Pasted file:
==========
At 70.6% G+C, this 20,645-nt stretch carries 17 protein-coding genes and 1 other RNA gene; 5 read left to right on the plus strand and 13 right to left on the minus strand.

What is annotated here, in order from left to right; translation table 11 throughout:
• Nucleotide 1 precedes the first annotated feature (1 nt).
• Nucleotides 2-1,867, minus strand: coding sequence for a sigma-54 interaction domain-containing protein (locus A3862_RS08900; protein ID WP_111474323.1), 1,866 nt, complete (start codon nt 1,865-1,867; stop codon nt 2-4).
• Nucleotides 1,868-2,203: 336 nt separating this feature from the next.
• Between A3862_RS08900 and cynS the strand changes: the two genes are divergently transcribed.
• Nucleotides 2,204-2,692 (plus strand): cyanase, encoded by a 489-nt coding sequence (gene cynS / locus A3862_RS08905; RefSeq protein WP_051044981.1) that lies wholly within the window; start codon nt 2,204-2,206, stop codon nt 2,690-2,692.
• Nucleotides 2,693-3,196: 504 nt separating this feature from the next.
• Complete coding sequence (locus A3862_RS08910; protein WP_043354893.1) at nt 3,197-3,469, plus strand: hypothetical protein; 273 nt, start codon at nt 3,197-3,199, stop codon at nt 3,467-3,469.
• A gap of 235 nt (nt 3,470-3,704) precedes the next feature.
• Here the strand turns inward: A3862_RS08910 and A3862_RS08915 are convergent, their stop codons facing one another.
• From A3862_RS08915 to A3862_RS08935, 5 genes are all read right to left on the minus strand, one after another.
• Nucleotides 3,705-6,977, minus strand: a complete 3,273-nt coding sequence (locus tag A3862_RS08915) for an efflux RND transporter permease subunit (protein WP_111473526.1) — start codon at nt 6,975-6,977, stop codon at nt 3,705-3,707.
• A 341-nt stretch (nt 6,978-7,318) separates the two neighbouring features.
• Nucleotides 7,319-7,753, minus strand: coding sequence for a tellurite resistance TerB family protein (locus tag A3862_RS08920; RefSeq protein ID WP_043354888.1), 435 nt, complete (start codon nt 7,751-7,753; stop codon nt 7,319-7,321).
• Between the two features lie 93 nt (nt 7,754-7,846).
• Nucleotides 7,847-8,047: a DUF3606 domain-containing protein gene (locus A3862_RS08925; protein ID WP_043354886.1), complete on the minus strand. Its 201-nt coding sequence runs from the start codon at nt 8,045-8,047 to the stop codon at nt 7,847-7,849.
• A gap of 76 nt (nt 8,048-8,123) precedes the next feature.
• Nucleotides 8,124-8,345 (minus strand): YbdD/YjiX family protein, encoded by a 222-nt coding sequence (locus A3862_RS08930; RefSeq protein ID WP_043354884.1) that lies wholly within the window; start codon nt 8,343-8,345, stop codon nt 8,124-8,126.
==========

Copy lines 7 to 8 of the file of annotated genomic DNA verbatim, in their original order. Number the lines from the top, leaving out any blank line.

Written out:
• Nucleotides 2,204-2,692 (plus strand): cyanase, encoded by a 489-nt coding sequence (gene cynS / locus A3862_RS08905; RefSeq protein WP_051044981.1) that lies wholly within the window; start codon nt 2,204-2,206, stop codon nt 2,690-2,692.
• Nucleotides 2,693-3,196: 504 nt separating this feature from the next.